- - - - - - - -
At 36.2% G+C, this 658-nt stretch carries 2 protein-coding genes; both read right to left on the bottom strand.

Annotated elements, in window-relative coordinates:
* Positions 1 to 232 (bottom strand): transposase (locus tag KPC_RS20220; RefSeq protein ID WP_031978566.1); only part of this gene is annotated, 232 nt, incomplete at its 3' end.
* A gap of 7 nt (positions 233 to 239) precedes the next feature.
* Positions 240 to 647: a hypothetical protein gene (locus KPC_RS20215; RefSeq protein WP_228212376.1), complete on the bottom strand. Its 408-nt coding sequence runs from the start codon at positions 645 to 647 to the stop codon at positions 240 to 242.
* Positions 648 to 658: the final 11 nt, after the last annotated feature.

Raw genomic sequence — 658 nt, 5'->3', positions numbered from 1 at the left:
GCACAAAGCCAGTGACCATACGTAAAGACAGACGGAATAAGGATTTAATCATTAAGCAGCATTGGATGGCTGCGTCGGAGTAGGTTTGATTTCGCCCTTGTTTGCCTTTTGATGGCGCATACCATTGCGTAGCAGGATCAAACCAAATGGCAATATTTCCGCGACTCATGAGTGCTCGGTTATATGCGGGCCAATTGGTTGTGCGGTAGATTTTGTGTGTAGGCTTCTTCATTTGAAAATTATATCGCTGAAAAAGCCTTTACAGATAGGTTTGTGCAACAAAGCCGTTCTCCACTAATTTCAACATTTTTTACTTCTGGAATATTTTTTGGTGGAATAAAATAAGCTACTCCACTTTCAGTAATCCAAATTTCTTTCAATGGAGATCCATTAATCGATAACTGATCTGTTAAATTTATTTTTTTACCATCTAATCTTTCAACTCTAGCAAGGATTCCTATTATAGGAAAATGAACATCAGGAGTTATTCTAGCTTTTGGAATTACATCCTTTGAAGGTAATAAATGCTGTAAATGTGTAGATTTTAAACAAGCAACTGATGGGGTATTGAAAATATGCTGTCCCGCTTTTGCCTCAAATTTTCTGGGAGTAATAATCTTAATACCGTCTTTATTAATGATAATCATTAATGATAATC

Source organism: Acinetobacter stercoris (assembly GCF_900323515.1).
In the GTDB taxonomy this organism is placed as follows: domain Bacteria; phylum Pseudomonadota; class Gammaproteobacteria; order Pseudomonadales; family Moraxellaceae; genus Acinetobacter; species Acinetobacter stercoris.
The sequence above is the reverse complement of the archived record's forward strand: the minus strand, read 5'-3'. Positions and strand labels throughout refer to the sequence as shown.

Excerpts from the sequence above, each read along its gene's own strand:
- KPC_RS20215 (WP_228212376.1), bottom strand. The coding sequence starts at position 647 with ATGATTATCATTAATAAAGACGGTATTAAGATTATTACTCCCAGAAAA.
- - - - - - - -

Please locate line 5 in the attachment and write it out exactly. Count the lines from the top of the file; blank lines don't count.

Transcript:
* Positions 240 to 647: a hypothetical protein gene (locus KPC_RS20215; RefSeq protein WP_228212376.1), complete on the bottom strand. Its 408-nt coding sequence runs from the start codon at positions 645 to 647 to the stop codon at positions 240 to 242.